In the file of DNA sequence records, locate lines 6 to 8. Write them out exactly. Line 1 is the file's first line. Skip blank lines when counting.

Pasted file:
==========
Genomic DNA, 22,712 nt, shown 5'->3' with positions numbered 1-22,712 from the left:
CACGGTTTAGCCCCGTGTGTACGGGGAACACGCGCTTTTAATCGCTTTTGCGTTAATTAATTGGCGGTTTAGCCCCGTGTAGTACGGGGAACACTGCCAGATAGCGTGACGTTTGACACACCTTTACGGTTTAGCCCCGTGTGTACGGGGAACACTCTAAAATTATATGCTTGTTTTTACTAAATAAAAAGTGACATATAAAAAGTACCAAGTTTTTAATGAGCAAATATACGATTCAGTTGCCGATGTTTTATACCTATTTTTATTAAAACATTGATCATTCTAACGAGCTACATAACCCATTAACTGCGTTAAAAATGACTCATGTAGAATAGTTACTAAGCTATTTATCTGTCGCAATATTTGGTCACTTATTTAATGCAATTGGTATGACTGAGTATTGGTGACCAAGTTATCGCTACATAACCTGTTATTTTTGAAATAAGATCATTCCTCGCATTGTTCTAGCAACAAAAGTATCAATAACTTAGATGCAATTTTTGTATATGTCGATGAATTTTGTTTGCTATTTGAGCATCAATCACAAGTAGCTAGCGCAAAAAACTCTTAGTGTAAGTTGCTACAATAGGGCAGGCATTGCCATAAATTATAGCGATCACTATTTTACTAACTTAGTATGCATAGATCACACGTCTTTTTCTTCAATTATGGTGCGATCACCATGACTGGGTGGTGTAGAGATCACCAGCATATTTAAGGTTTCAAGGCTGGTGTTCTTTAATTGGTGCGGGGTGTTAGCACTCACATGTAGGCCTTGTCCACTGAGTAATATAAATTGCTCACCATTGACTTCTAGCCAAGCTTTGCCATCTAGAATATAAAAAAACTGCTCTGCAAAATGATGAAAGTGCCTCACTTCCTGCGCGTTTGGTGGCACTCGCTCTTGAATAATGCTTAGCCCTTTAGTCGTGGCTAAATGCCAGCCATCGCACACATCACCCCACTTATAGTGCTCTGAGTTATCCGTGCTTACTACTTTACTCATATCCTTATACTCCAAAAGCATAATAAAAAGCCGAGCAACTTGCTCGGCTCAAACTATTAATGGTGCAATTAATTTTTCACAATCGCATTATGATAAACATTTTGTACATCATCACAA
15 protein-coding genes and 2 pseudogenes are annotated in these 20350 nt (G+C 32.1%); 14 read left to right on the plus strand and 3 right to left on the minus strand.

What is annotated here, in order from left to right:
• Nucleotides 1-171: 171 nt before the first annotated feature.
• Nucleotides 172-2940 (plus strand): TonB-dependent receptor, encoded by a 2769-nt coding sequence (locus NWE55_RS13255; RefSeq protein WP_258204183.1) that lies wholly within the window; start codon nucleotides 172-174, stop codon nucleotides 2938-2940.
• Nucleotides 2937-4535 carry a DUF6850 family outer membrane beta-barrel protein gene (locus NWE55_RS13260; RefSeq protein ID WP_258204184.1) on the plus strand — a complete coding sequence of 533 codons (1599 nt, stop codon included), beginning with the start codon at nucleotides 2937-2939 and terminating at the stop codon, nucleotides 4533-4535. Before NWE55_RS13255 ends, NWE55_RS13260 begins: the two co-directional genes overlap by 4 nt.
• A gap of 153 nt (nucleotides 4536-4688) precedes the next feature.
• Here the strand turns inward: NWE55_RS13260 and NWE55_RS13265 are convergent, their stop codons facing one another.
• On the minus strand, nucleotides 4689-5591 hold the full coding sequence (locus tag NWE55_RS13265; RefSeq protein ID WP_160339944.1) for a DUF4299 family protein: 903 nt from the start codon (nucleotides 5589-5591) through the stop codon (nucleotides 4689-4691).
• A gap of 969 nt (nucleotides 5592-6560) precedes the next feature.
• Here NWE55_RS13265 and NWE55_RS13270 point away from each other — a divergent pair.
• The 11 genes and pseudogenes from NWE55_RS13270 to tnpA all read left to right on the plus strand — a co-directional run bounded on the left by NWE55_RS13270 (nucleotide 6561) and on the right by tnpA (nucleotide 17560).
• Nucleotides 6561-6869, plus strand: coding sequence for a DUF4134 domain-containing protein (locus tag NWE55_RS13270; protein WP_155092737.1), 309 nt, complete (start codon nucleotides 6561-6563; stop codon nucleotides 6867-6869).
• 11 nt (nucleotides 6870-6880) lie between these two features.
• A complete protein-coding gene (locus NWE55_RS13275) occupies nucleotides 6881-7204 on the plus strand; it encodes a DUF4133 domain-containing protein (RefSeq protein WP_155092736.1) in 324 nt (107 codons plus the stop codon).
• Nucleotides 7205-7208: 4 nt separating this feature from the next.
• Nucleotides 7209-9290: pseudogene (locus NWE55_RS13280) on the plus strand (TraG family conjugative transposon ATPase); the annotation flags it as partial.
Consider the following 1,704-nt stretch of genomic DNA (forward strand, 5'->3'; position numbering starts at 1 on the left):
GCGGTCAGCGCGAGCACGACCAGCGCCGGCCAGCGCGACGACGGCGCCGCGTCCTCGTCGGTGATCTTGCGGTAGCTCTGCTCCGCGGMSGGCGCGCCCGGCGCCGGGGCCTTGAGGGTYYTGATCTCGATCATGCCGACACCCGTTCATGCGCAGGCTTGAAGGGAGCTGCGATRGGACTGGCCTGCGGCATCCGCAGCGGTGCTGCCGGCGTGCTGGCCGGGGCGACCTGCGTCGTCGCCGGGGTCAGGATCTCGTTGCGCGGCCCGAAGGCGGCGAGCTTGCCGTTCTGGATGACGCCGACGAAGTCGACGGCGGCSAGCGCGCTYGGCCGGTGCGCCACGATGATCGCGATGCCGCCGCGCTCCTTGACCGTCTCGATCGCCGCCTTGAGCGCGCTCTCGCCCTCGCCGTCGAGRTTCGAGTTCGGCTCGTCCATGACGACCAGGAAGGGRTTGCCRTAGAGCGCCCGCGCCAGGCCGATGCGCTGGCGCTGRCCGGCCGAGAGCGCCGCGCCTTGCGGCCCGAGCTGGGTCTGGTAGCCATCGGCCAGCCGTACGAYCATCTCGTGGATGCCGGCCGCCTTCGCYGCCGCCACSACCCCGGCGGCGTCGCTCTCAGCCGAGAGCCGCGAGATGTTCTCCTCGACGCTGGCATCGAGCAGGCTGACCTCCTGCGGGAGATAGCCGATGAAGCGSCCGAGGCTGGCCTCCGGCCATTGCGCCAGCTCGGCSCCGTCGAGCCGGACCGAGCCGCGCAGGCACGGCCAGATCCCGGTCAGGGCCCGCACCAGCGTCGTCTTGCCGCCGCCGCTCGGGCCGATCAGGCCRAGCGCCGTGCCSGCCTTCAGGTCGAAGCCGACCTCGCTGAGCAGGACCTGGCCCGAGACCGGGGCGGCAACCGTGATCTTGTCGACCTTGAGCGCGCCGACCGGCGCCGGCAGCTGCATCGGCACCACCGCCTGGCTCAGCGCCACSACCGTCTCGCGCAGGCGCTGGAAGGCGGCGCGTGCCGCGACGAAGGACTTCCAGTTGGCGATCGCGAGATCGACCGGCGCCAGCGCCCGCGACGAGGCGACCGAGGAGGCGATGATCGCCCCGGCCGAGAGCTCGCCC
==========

• Nucleotides 172-2940 (plus strand): TonB-dependent receptor, encoded by a 2769-nt coding sequence (locus NWE55_RS13255; RefSeq protein WP_258204183.1) that lies wholly within the window; start codon nucleotides 172-174, stop codon nucleotides 2938-2940.
• Nucleotides 2937-4535 carry a DUF6850 family outer membrane beta-barrel protein gene (locus NWE55_RS13260; RefSeq protein ID WP_258204184.1) on the plus strand — a complete coding sequence of 533 codons (1599 nt, stop codon included), beginning with the start codon at nucleotides 2937-2939 and terminating at the stop codon, nucleotides 4533-4535. Before NWE55_RS13255 ends, NWE55_RS13260 begins: the two co-directional genes overlap by 4 nt.
• A gap of 153 nt (nucleotides 4536-4688) precedes the next feature.